I see folks elsewhere constantly critique photos because the horizon is not straight or a limb got cropped off. Yeah, I get it, the basics are important, but that sort of "critique" is not so interesting to me. I want to learn how to capture a compelling shot vs a typically mundane one. Maybe asking too much, I know. :smile:
     
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  13. KillRamsey

    KillRamsey SC Hall of Famer

    Jun 20, 2012
    Cambridge, MA
    Kyle
    Very, very well put. Learning how to express WHY I like a shot (or don't, nicely), is probably a big step in learning what it is that I actually like in the first place, which might lead to being able to recreate it more easily instead of stumbling into it by accident. Beyond learning more about the skill of shooting, I need to work on the skill of critique, because one leads to the other.
     
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  14. Ray Sachs

    Ray Sachs SC Legend

    Sep 21, 2010
    Not too far from Philly
    you should be able to figure it out...
    With apologies to Paul (I'll post another photo to pay the price for the yappin' I'm about to do), I feel pretty limited in my ability to critique also. I'm like the Supreme Court ruling on obscenity way back when, "I can't define it for you in advance, but I know it when I see it". Generally any critique I'd offer is gonna fall into either lack of content (or interesting content) or composition. On rare occasion, when a composition is pretty good but could be better, I might have an actual concrete suggestion for how to improve it. But often I've got nothing to offer that would be useful. And, often enough, if there's nothing there, all I could say is "there's nothing there" and I can't really comment much more constructively on how to make it better. I like the idea of a critique forum more than the reality of them. I like Paul's idea better - just post stuff and if someone is compelled to comment on it, positively or negatively, go for it. But trying to take on the task of helping someone else get better is beyond me - I have a hard enough time trying to critique my own stuff and making IT better...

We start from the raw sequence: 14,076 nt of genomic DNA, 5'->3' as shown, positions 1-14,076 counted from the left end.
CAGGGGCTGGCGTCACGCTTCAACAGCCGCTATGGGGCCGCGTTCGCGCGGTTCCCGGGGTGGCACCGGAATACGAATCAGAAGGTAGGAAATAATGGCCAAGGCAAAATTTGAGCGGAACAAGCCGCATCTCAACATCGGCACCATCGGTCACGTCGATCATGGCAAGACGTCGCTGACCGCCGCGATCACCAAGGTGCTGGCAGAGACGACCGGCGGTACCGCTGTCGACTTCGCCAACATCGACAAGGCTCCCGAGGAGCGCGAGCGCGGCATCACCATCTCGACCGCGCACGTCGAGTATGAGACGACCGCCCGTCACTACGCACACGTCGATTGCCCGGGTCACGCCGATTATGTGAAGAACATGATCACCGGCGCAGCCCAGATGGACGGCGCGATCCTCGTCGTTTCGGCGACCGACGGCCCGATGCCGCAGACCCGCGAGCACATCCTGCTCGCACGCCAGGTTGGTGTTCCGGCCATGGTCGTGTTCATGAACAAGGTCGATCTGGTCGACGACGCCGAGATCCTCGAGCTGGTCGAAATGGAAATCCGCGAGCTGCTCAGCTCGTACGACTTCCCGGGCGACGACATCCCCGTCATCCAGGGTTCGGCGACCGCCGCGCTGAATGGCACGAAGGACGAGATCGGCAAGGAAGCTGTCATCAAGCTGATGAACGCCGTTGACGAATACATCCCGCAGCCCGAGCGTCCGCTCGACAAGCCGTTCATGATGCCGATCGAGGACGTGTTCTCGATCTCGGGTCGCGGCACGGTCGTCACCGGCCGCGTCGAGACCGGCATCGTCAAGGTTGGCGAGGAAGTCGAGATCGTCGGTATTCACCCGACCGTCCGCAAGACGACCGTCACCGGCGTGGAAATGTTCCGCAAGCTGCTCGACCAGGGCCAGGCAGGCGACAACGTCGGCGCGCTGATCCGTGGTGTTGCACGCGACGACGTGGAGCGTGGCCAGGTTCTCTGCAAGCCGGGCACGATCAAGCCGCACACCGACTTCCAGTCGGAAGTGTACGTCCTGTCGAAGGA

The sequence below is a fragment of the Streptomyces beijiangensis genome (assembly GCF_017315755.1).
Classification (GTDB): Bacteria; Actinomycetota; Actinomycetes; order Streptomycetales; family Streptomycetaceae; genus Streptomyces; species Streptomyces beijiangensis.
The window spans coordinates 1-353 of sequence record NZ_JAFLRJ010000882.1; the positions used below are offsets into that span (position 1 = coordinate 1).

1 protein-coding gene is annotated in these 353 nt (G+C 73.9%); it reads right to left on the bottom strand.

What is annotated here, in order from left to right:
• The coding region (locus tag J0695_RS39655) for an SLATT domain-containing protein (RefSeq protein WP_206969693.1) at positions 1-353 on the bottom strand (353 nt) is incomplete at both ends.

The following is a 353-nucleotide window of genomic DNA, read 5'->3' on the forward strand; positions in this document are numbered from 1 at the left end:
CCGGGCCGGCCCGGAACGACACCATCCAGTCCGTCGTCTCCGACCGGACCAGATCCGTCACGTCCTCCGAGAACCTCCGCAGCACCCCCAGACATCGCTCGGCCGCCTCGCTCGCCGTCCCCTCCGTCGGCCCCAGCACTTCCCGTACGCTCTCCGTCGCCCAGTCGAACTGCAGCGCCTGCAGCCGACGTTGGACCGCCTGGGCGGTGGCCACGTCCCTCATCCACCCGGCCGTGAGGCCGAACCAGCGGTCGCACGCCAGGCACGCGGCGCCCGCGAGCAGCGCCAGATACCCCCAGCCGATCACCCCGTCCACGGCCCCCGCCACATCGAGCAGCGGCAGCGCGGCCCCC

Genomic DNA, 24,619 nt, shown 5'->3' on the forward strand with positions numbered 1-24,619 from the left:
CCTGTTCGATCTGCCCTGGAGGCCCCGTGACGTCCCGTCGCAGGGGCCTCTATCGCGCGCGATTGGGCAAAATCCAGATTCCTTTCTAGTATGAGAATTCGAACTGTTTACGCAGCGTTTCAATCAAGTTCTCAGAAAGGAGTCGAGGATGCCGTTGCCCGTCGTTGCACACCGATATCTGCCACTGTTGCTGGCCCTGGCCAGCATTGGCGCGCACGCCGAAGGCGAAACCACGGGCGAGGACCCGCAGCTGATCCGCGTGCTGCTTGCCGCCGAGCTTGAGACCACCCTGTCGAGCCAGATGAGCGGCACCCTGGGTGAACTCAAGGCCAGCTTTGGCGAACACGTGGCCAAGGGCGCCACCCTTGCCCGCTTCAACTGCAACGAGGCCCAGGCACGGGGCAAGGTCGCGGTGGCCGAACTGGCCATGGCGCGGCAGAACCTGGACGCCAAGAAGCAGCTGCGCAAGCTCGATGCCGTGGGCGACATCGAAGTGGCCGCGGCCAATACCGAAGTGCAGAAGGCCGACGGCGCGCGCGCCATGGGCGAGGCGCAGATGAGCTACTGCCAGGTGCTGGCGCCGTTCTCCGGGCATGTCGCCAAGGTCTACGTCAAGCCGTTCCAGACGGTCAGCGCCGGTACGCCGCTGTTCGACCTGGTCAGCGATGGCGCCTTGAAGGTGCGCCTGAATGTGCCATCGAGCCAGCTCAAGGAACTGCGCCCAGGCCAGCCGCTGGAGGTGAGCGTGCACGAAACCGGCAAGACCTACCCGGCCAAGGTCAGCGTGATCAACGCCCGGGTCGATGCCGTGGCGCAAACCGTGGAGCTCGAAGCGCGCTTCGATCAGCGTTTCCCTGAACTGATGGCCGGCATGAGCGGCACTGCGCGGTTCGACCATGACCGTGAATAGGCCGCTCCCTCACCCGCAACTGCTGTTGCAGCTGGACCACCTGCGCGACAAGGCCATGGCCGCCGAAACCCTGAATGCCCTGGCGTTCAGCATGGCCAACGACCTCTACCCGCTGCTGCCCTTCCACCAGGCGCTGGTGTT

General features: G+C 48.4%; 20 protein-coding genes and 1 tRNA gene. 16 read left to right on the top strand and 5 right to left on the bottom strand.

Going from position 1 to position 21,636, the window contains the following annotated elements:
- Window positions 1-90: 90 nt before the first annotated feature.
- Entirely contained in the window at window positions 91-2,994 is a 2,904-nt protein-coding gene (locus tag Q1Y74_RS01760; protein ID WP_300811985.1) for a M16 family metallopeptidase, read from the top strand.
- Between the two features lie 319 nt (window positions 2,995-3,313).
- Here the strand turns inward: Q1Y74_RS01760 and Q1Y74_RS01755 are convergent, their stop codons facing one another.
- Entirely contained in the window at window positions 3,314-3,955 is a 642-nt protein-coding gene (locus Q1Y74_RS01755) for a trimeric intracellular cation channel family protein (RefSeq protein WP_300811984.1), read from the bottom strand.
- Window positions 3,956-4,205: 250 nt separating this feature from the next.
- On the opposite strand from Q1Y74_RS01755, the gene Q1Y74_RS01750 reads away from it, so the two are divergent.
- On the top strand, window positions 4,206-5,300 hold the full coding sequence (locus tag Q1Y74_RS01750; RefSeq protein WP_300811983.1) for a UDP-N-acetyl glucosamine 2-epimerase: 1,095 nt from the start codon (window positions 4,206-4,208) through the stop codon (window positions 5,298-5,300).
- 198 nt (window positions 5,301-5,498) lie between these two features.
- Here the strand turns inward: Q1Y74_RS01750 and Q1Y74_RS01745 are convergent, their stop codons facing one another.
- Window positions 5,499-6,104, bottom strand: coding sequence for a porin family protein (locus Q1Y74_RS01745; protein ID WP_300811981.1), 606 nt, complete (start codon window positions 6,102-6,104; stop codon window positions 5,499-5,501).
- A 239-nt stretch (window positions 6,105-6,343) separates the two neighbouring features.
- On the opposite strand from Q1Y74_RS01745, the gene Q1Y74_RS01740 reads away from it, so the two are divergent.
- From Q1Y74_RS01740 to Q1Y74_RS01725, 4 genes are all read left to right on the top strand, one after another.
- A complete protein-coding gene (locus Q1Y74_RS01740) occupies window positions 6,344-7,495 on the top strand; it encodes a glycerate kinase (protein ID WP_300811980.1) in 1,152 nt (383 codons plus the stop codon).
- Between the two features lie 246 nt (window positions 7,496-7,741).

OK, this is one of my favorite recent images, from a couple of months ago...

    14551712857_d9e59c95dd_h. Last Night Sunset-15-Edit by ramboorider1, on Flickr

    -Ray
     
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  15. ReD

    ReD SC Hall of Famer

    Mar 27, 2013
    Not Critique but I want to know how certain things are done

    I'll start a thread shortly
     
  16. demiro

    demiro Serious Compacts For Life

    527
    Dec 15, 2011
    That sucks Ray. :wink: